Naively, I arrived in South Africa three years ago thinking it would be difficult to find anyone in the nation who didn't love Nelson Mandela. The first person who I interviewed taught me a lesson. "I didn't like Mandela much," said the man, a former diplomat who asked not to be identified when he spoke about his political career. He was present with Mandela at numerous high-level meetings in the 1990s, during the leader's presidency. "Behind closed doors, he had little tolerance for dissent or opposing views. But I do respect him, tremendously. How could anyone not?"
So, I was asking the wrong question. For all the idolatry around him, Mandela was human and susceptible to the range of emotions as everyone else. Rather than inquiring about the ubiquitous of adoration for him, I should have sought a person in the nation who didn't appreciate what he did for South Africans of all ethnicities. Such a person I didn't find; however, somewhere there must exist a dissenter, a boorish individual opposed to the ideas of anti-apartheid and the Rainbow Nation. Largely, though, South Africa is a nation of Mandela acolytes, white, brown, and black.
"It's like meeting an angel," Sebastien Qweshe, a driver at the posh Michelangelo Hotel in Johannesburg told me about his encounter with the Nobel laureate.
Maria Sekwane, a member of the African National Congress, remembered February 11, 1990, when Mandela was released after 27 years in prison, as a night of unmatched celebration. "We sang and we danced, but we were also expecting that we would soon have to fight," she recalled. "For days we were collecting money to buy guns and then Mandela said each and every gun must go into the sea. We couldn't believe it. But he insisted that had to be the way. That we could not look backward and that had to happen for the country to go forward."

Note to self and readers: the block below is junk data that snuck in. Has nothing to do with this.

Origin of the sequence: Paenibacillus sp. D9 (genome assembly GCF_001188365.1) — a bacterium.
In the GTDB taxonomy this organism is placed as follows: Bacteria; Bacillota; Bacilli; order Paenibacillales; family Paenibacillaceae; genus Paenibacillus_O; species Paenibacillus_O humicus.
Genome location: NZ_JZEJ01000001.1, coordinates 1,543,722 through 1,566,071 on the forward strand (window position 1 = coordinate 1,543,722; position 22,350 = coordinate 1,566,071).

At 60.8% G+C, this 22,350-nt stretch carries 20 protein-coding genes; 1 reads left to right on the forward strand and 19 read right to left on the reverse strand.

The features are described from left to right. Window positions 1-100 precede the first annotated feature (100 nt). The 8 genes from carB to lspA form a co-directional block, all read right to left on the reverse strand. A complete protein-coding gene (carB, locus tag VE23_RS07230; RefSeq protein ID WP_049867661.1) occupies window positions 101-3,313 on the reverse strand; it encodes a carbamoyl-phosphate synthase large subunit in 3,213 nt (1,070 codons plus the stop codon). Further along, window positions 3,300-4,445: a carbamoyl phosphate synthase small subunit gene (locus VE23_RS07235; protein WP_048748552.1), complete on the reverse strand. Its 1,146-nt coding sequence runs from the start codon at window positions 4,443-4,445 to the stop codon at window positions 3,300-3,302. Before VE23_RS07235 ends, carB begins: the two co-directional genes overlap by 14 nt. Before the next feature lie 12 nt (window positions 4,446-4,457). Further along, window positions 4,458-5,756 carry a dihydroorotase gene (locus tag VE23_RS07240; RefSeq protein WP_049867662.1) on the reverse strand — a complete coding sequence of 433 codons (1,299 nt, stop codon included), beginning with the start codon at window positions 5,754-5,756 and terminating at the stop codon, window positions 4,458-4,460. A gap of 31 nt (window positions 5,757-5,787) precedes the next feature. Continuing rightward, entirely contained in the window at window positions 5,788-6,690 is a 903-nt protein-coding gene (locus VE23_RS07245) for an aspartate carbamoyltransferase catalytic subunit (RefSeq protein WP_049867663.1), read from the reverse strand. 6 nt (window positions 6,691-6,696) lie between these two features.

Her friend Gloria Pikitsha, who was raised during the worst of the Soweto riots in the 1970s and '80s, called Mandela "a gift from God."
"He was blessed with a great mind, wisdom and humility," she said. "Who on earth would sacrifice that much for his country?"
For some, his passing on Thursday is horribly painful because they consider him divine. For others, a today without Mandela is a much less dignified and gracious day than yesterday. The legacy he leaves, though, is one so deep, rich, and interesting that South Africa will continue to benefit from his remarkable achievements for decades ahead. A Mandela tourism industry, a phenomenon that was only budding three years ago during the World Cup, seems poised to flourish.
On Vacay.ca, a list has been published of the five Nelson Mandela attractions visitors to South Africa will have to make a point of seeing.
The list includes Robben Island. This 12-square-kilometre dot of sand and limestone is where Mandela was imprisoned for 18 years of incarceration.
The island is three kilometres off the coast of Cape Town and for many years was miles from humanity. It became known as Mandela University, because the lawyer would educate both inmates and prison guards. Tours that include a round-trip ferry ride and a discussion by a former prisoner cost 400 rand (about $43). From those ex-inmates, you learn about the degradation of apartheid that occurred inside the prison, where the subordination of black political prisoners was constantly reinforced. Prisoners who were Indian or mixed race, for example, would be given six ounces of meat with their dinner, the blacks five.
Mandela's prison cell attracts a crowd, making it the only lock-up in the world people are eager to get into. They can't. Its bars remain shut but visitors can step into a similarly cramped pen a few cells down the tight hallway that fills with echoes. Just about everyone who walks in spreads their arms to get a sense of the space. You've been in walk-in closets that are larger.
"I could walk the length of my cell in three paces," Mandela wrote in his autobiography, Long Walk to Freedom. "When I lay down, I could feel the wall with my feet and my head grazed the concrete at the other side."
When you leave Robben Island, you can stop at the gift shop to purchase Mandela merchandise, including a "presidential collection" line of shirts similar to those he wore during his presidency. Another set of fashion blares "466/64", his prison number. It indicates he was the 466th prisoner to arrive on Robben Island in 1964.